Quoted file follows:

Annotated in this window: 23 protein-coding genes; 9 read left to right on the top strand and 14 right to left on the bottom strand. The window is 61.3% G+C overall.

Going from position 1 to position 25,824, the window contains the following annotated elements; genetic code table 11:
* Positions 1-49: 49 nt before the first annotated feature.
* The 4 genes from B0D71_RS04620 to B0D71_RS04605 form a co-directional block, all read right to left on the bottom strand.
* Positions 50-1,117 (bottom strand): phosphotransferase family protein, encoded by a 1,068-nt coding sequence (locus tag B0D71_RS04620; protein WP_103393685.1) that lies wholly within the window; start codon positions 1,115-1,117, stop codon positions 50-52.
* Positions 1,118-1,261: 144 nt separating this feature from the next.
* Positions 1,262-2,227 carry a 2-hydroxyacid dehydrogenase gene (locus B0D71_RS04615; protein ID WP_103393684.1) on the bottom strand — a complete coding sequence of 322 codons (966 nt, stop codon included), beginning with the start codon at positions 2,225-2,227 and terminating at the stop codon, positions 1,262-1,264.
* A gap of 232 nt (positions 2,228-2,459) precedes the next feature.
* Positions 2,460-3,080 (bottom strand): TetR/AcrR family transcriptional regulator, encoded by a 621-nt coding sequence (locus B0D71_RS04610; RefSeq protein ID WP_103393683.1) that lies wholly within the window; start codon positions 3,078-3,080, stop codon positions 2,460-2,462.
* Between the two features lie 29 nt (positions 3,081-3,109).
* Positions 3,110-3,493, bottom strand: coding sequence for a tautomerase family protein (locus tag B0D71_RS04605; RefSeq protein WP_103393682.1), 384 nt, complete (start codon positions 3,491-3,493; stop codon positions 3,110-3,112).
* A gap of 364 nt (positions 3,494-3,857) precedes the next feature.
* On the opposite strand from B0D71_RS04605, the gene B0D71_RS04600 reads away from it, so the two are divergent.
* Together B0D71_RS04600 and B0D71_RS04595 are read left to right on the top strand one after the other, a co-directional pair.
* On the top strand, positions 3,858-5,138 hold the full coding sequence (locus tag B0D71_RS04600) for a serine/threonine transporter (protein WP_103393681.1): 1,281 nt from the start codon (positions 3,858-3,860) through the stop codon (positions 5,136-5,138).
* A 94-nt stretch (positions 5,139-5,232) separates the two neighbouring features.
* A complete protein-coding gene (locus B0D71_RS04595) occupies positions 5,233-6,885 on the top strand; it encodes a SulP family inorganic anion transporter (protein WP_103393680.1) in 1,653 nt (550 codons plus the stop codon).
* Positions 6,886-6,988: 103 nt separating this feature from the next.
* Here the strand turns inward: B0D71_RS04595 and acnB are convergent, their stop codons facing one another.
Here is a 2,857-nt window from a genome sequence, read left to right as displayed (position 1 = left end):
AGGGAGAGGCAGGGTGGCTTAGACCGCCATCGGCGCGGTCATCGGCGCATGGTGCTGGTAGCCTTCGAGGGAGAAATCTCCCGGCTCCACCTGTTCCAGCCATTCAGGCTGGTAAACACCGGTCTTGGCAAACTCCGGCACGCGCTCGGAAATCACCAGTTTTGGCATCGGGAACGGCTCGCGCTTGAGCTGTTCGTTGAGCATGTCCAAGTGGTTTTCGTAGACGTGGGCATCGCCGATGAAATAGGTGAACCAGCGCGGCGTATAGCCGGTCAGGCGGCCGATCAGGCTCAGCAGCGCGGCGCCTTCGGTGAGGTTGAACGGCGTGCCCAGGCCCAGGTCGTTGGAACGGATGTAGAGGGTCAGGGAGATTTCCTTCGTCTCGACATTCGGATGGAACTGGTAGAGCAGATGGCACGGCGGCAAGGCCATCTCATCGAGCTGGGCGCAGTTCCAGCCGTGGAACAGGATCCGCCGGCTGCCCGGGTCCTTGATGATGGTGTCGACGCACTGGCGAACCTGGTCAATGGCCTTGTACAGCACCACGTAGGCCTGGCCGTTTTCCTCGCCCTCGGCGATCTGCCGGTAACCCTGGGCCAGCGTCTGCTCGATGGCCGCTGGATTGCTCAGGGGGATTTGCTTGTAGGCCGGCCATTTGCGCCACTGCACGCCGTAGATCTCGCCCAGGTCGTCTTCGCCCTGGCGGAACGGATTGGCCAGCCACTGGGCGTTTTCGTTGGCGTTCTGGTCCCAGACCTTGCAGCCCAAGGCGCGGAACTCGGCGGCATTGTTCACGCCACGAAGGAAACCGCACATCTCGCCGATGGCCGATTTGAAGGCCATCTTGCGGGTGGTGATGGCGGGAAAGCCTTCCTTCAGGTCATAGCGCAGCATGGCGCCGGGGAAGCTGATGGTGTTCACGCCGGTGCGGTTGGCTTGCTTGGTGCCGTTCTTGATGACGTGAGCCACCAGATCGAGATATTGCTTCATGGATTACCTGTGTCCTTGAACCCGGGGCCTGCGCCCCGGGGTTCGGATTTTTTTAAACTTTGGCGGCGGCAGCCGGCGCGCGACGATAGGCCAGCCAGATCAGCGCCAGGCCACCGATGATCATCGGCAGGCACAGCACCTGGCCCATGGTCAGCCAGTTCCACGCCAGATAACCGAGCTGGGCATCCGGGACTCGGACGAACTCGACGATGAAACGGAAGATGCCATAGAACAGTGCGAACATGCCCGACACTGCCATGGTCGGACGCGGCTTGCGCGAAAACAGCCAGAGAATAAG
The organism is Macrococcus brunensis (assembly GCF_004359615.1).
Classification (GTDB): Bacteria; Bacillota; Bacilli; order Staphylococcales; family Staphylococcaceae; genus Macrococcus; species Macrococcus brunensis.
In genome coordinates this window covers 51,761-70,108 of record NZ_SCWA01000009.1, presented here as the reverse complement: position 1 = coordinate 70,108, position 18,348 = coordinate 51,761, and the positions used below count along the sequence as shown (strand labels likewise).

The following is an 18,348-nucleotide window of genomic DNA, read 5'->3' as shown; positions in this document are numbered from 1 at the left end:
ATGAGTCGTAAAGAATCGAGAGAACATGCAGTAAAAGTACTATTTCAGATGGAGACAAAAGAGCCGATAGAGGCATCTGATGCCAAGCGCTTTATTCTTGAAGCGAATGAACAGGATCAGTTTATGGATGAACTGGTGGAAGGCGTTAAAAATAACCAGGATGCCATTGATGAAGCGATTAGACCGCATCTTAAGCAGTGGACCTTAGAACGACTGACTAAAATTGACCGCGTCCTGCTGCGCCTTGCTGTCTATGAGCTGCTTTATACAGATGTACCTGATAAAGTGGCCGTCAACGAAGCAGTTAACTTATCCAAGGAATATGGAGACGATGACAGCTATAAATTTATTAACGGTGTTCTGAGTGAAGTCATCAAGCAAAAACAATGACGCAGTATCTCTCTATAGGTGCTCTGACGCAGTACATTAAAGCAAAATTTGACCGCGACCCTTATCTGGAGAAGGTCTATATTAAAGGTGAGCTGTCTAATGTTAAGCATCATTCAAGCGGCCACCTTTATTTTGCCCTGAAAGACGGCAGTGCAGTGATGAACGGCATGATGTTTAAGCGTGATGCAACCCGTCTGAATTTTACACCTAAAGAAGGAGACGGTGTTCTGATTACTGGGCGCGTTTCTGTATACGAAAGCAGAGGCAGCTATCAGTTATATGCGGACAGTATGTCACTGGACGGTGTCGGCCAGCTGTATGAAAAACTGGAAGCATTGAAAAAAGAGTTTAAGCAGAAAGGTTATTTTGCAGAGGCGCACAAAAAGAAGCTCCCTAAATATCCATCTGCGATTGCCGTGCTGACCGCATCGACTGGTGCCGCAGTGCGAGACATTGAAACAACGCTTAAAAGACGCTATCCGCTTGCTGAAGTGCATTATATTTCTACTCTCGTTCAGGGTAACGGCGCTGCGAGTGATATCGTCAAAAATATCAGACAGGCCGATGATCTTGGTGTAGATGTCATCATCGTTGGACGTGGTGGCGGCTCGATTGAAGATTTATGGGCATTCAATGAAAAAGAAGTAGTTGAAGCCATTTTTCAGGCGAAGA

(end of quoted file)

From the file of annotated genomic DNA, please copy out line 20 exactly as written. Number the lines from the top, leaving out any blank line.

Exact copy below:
Here is a 2,857-nt window from a genome sequence, read left to right as displayed (position 1 = left end):